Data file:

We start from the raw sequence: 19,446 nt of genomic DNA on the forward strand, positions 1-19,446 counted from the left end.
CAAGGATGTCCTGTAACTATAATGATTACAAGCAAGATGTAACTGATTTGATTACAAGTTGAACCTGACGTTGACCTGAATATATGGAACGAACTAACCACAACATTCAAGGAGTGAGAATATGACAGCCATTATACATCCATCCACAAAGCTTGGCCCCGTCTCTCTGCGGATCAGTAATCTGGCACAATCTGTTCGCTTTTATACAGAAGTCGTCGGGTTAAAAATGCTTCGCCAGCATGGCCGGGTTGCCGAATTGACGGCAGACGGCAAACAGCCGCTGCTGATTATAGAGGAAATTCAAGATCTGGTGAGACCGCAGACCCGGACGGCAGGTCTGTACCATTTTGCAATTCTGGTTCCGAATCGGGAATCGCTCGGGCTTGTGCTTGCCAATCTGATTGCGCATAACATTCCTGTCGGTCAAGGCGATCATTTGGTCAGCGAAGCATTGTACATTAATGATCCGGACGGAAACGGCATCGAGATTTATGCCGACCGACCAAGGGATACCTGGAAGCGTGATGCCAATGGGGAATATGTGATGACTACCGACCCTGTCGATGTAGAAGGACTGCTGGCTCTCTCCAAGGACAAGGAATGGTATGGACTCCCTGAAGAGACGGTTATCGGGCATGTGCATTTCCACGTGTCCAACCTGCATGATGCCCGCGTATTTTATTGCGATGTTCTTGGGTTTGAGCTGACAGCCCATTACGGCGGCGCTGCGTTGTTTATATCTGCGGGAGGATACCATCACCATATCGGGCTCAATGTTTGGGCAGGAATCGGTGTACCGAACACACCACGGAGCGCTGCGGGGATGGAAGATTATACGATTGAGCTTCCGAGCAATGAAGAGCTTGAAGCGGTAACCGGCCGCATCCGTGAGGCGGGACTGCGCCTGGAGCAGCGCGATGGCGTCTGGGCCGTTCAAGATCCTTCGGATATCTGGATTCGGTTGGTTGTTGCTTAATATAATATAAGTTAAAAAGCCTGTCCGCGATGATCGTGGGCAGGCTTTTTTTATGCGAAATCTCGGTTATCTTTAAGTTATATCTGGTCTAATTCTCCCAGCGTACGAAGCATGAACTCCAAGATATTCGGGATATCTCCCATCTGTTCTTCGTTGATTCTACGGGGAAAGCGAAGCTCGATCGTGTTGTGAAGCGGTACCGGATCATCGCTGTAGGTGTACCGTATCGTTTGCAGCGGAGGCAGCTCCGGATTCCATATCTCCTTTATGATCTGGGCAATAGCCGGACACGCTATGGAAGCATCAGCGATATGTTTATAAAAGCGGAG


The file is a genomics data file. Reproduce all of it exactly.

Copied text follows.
We start from the raw sequence: 19,446 nt of genomic DNA on the forward strand, positions 1-19,446 counted from the left end.
CAAGGATGTCCTGTAACTATAATGATTACAAGCAAGATGTAACTGATTTGATTACAAGTTGAACCTGACGTTGACCTGAATATATGGAACGAACTAACCACAACATTCAAGGAGTGAGAATATGACAGCCATTATACATCCATCCACAAAGCTTGGCCCCGTCTCTCTGCGGATCAGTAATCTGGCACAATCTGTTCGCTTTTATACAGAAGTCGTCGGGTTAAAAATGCTTCGCCAGCATGGCCGGGTTGCCGAATTGACGGCAGACGGCAAACAGCCGCTGCTGATTATAGAGGAAATTCAAGATCTGGTGAGACCGCAGACCCGGACGGCAGGTCTGTACCATTTTGCAATTCTGGTTCCGAATCGGGAATCGCTCGGGCTTGTGCTTGCCAATCTGATTGCGCATAACATTCCTGTCGGTCAAGGCGATCATTTGGTCAGCGAAGCATTGTACATTAATGATCCGGACGGAAACGGCATCGAGATTTATGCCGACCGACCAAGGGATACCTGGAAGCGTGATGCCAATGGGGAATATGTGATGACTACCGACCCTGTCGATGTAGAAGGACTGCTGGCTCTCTCCAAGGACAAGGAATGGTATGGACTCCCTGAAGAGACGGTTATCGGGCATGTGCATTTCCACGTGTCCAACCTGCATGATGCCCGCGTATTTTATTGCGATGTTCTTGGGTTTGAGCTGACAGCCCATTACGGCGGCGCTGCGTTGTTTATATCTGCGGGAGGATACCATCACCATATCGGGCTCAATGTTTGGGCAGGAATCGGTGTACCGAACACACCACGGAGCGCTGCGGGGATGGAAGATTATACGATTGAGCTTCCGAGCAATGAAGAGCTTGAAGCGGTAACCGGCCGCATCCGTGAGGCGGGACTGCGCCTGGAGCAGCGCGATGGCGTCTGGGCCGTTCAAGATCCTTCGGATATCTGGATTCGGTTGGTTGTTGCTTAATATAATATAAGTTAAAAAGCCTGTCCGCGATGATCGTGGGCAGGCTTTTTTTATGCGAAATCTCGGTTATCTTTAAGTTATATCTGGTCTAATTCTCCCAGCGTACGAAGCATGAACTCCAAGATATTCGGGATATCTCCCATCTGTTCTTCGTTGATTCTACGGGGAAAGCGAAGCTCGATCGTGTTGTGAAGCGGTACCGGATCATCGCTGTAGGTGTACCGTATCGTTTGCAGCGGAGGCAGCTCCGGATTCCATATCTCCTTTATGATCTGGGCAATAGCCGGACACGCTATGGAAGCATCAGCGATATGTTTATAAAAGCGGAG